What is The Raptor Center?

Established in 1974 as part of the University of Minnesota College of Veterinary Medicine, The Raptor Center sees around 1,000 sick and injured raptors each year in our clinic, while helping to identify emerging environmental issues related to raptor health and populations.

An internationally renowned education facility, The Raptor Center trains veterinary students and veterinarians from around the world to become future leaders in raptor medicine and conservation.

In addition, The Raptor Center reaches over 150,000 people annually through its unique public education programs and events.

Read about our history
Meet our team

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The Raptor Center's land acknowledgement

The Raptor Center, and all of the University of Minnesota in both Minneapolis and St. Paul, resides on Dakota land. We recommend reading the Treaties of 1837 and 1851 that ceded this land to learn more about our history. Mni Sota Makoce (Minnesota) is the homeland of the Dakota people who have lived here for thousands of years and continue to reside in this state. Indigenous people from other Tribal nations, including the Anishinaabe, also live in Minnesota.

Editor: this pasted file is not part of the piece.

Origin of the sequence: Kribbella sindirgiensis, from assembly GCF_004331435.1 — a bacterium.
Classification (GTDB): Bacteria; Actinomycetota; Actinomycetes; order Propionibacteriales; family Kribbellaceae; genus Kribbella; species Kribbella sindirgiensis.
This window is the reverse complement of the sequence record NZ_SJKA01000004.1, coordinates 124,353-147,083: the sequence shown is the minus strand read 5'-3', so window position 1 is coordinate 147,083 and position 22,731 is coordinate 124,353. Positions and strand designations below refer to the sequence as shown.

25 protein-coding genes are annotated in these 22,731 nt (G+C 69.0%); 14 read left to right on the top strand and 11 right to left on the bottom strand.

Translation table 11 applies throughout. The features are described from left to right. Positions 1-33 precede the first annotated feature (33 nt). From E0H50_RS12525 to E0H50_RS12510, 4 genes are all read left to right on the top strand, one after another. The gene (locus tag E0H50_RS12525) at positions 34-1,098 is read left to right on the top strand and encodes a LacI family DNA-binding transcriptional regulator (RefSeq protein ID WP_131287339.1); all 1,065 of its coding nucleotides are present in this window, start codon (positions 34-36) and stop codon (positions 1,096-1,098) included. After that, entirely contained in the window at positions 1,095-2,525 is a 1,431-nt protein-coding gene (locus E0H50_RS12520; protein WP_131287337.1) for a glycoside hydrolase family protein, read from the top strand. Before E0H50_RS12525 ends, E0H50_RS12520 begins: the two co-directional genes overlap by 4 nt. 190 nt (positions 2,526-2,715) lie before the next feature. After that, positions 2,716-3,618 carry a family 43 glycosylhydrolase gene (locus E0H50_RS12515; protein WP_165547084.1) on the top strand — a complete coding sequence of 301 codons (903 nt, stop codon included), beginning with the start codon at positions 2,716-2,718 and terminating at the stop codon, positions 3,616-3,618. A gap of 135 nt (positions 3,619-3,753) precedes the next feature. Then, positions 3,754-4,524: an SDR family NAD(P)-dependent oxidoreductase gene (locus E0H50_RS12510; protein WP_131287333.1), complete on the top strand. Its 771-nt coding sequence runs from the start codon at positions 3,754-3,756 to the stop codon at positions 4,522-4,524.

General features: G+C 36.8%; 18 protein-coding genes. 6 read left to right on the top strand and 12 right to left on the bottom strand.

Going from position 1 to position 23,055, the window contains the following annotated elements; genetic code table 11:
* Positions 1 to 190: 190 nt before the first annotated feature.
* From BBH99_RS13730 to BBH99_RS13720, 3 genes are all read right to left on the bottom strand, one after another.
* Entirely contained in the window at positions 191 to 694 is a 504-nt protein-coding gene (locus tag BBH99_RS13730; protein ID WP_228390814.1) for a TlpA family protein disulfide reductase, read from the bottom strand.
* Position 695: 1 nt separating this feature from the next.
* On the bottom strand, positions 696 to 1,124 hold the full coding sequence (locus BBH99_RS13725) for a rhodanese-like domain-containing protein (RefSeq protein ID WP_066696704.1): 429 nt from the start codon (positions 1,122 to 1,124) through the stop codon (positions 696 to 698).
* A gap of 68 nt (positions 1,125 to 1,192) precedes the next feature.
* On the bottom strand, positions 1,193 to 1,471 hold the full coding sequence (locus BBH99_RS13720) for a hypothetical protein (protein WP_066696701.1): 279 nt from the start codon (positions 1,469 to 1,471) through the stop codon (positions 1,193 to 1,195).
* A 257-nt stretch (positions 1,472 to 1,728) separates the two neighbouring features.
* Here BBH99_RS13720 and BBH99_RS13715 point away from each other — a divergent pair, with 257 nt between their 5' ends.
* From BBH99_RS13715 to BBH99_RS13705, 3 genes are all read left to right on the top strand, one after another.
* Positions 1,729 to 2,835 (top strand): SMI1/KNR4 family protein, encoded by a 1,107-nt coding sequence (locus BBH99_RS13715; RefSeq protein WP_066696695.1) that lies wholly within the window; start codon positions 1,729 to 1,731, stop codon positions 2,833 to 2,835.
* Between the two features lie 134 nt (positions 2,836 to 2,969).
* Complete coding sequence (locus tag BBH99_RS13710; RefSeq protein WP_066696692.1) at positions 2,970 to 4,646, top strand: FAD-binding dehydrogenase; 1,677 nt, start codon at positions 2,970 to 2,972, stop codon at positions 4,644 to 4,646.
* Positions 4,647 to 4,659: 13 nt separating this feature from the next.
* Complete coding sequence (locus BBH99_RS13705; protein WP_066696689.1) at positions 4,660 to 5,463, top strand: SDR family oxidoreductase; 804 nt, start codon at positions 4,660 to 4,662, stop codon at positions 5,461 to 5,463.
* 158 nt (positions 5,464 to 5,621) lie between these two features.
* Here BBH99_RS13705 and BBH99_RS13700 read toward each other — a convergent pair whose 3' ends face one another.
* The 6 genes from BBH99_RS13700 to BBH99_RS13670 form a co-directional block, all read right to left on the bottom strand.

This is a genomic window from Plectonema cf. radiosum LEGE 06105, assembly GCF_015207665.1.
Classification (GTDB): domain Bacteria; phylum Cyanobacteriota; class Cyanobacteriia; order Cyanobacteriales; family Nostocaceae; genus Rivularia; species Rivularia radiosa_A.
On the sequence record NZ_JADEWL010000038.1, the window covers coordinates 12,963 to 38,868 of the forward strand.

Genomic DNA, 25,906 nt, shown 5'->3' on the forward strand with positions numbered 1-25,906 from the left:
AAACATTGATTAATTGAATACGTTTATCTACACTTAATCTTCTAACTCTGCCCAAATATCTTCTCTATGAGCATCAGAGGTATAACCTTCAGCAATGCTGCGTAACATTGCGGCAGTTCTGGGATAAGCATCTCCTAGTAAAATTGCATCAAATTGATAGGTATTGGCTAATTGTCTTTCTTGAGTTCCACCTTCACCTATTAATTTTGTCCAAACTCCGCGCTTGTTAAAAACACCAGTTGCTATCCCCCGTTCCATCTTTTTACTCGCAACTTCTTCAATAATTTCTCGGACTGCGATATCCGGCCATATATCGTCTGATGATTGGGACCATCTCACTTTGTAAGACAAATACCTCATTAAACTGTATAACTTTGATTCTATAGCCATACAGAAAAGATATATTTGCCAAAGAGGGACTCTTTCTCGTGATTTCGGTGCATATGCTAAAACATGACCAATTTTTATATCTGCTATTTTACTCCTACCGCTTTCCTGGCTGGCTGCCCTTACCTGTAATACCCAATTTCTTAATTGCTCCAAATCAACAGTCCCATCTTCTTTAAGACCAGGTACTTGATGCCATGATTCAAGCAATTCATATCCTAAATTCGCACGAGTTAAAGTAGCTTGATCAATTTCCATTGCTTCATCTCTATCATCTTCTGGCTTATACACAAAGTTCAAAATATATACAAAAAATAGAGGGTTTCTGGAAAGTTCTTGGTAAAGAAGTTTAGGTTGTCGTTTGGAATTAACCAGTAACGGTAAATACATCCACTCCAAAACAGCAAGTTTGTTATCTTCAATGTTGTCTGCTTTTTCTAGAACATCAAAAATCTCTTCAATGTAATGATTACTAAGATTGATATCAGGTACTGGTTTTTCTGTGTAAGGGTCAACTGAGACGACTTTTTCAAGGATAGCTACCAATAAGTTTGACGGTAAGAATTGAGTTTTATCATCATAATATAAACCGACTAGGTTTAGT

We make this acknowledgement to show respect for the land and its original and contemporary inhabitants, and to take the first step in correcting the erasure of Indigenous culture. We recognize that colonization is an ongoing process and that we benefit from occupying land stolen through broken treaties, colonization, and genocide.

A statement alone is not enough and can only be a beginning. We must strive to honor the true history of our land while also lifting up the voices of the many Indigenous peoples living here now, in what is their land.

Additional reading:
Learn more about treaties and land theft in Minnesota: Why Treaties Matter
Learn more about land acknowledgements: A Guide to Indigenous Land Acknowledgement

Dakota territory map by Marlena Myles
Dakota land map of what is now called Minneapolis and St. Paul by local artist Marlena Myles